DOP, IGP, DOC, DOCG

Posted By | Posted On Mar 25, 2011

 

 

Although all of these abbreviations on food and wine labels seem confusing, they guarantee that a food or wine product will taste as it traditionally should. It’s labeling a product for reliability, quality and tradition.

DOP

DOP stands for Denominazione d’Origine Protetta. This mark is guaranteed by the European Community (EU) and was created to promote the authenticity and artisan characteristics of certain food and agricultural products. These products are split into the categories of cheese, fruit and vegetables, salumi (or meats), and olive oils. A DOP certification guarantees that a product and all phases of production for that product have been carried out in a strictly defined geographic area. With some products, this could be just a small cluster of villages. Although some are easily recognized, such as prosciutto di Parma, aceto balsamico tradizionale di Modena, and Parmiggiano Reggiano, others are not so commonly known, such as pomodoro Pachino – a special tomato from Pachino, Sicily- or Raschera cheese from Piemonte.

IGP

IGP stands for Indicazione Geografica Protetta. This applies to agricultural products or foodstuffs whose qualities and/or reputation are derived from their geographical origin and whose production and/or transformation or processing occurs in the given geographical area. Not as strict as DOP, the key is that, for a product to qualify, only part of the production needs to have taken place in the designated area. An example is bresaola della Valtellina, the air-dried beef from the alpine north. The product is dried in the Valtellina, using the traditions of the area and the skills of local workers, but the beef itself doesn’t have to come from the region.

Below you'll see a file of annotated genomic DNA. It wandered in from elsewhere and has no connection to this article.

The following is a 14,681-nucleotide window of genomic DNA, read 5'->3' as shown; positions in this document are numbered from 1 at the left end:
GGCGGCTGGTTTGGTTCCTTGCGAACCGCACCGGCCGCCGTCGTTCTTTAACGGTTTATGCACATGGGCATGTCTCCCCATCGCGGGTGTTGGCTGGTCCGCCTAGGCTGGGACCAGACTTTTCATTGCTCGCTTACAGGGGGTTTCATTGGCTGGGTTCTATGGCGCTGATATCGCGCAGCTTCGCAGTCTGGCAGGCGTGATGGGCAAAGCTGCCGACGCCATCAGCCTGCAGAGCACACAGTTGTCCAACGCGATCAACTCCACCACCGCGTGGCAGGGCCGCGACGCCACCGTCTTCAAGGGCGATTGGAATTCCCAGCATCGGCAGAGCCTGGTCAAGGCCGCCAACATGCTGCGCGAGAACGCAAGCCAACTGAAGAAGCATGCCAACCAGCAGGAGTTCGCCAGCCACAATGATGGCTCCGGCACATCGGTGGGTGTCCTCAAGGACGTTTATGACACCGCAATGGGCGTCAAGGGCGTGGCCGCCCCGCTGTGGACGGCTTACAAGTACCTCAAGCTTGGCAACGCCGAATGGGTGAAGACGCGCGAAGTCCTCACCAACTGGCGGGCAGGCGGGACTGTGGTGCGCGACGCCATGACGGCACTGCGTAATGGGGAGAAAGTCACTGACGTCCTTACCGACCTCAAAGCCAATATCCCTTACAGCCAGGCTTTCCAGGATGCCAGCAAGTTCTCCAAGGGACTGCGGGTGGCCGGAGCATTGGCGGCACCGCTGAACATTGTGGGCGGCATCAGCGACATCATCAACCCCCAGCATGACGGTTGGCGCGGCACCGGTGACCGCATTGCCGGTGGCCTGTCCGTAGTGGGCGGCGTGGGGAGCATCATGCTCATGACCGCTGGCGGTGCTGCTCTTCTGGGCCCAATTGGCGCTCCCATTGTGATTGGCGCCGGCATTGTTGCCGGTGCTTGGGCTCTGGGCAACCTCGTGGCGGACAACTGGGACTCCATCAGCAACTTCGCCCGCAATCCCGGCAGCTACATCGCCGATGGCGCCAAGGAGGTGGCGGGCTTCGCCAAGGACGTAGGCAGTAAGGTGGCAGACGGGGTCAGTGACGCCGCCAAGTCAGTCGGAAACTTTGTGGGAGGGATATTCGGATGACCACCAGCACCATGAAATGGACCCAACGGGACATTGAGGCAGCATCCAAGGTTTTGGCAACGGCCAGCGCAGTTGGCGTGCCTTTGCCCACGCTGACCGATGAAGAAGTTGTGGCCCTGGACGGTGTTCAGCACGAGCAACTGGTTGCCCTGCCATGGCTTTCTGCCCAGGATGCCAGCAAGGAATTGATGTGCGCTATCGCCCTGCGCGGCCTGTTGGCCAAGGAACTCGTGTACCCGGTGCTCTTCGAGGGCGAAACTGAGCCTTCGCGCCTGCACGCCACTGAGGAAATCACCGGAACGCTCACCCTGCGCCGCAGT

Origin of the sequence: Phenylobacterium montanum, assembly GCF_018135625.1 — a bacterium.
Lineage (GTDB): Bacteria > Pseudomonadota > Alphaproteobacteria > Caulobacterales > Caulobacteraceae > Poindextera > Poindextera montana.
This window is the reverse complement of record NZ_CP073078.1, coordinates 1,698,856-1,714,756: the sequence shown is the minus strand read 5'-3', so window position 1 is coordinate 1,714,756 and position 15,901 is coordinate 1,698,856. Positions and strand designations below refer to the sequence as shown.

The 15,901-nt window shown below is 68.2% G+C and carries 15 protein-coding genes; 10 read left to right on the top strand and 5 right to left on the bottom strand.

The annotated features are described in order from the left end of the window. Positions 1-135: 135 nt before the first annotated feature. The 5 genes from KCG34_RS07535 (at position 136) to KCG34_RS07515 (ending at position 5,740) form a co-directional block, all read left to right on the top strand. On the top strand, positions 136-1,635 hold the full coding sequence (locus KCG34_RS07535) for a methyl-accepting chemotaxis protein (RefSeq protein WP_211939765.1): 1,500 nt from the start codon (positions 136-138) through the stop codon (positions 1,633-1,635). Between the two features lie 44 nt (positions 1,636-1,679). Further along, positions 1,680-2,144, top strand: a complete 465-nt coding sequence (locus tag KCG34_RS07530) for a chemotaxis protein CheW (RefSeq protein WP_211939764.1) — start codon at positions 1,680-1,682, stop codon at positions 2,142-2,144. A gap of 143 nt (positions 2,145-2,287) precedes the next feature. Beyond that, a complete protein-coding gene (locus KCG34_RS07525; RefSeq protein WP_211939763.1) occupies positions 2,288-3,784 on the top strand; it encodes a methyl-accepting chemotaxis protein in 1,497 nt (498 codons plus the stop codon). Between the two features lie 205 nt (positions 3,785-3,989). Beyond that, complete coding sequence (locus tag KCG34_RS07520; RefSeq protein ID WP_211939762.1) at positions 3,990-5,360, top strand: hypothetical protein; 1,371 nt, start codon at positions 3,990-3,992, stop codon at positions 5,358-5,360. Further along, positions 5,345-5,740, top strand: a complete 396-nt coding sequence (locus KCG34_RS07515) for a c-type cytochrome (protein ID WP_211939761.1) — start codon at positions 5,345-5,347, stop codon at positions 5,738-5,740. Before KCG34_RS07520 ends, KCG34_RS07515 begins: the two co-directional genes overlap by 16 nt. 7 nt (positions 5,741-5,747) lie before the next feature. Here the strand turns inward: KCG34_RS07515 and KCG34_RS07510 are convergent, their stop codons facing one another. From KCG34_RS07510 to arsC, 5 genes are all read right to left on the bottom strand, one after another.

DOC and DOCG

Denominazione di Origine Controllata (DOC) and Denominazione di Origine Controllata e Garantita were created to legally define wine production zones and production formulas for what were once simple farmhouse wines. DOC denotes a wine made within an officially delimited geographic zone, from an officially prescribed grape or blend of grapes. Even more rigidly controlled are those wines labeled DOCG. The previously mentioned IGP can also be used to signify that the wine is from a particular geographic area. Unfortunately, DOC, DOCG and IGP don’t really guarantee quality – they are just a means of classification.

Why look for DOP?

The market for “Italian-sounding” products is incredibly strong in America, but the amount of poor-quality imitations is astounding. Have a quick look around the grocery store and you will see Italian images, colors and brands. But look further and you’ll notice the label will have no indication that the product was actually made in Italy. Based on data prepared by the research center of Federalimentare (the association of the Italian food and beverage industry) the ratio of Italian food imitations and counterfeits to authentic products is 10 to 1. These agro-pirating industries have been growing at a dizzying rate of at least 20% a year.

Yes, there are some domestic products available that are made in the same style as they would be made in Italy, but this is often confusing. For instance, our government has not allowed Genoa salami to be imported to this country for over 35 years, but we can buy “Genoa style” salami…and if it’s labeled as imported, it’s from Canada.

We need to be mindful eaters. Better-tasting ingredients can improve the flavor of your food and your eating experience. Learn about the food you eat – look at it, smell it, taste it. Where did it come from? Does it have a shelf life? Is it authentic? Any chef will tell you that the quality of your cooking most often depends on the choices you make before you begin to cook. I’m convinced that smaller quantities of better tasting ingredients will result in a more enjoyable and healthful food experience.

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